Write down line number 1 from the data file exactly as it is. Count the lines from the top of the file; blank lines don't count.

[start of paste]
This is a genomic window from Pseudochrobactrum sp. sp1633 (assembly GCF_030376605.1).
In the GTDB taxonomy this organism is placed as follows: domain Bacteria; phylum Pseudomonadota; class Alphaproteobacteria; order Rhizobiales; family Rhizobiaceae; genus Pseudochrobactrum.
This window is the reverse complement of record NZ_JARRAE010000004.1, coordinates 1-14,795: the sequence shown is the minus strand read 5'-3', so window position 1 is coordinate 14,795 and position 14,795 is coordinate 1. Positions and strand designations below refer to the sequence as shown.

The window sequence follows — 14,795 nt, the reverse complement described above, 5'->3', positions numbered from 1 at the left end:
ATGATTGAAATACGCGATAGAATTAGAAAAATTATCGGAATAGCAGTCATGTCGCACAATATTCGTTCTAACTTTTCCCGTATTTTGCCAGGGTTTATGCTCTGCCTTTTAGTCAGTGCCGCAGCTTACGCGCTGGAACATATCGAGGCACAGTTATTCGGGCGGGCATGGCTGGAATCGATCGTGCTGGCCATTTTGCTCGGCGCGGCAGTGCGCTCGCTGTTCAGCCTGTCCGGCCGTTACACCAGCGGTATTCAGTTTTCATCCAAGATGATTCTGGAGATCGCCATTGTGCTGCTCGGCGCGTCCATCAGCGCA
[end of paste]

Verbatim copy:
This is a genomic window from Pseudochrobactrum sp. sp1633 (assembly GCF_030376605.1).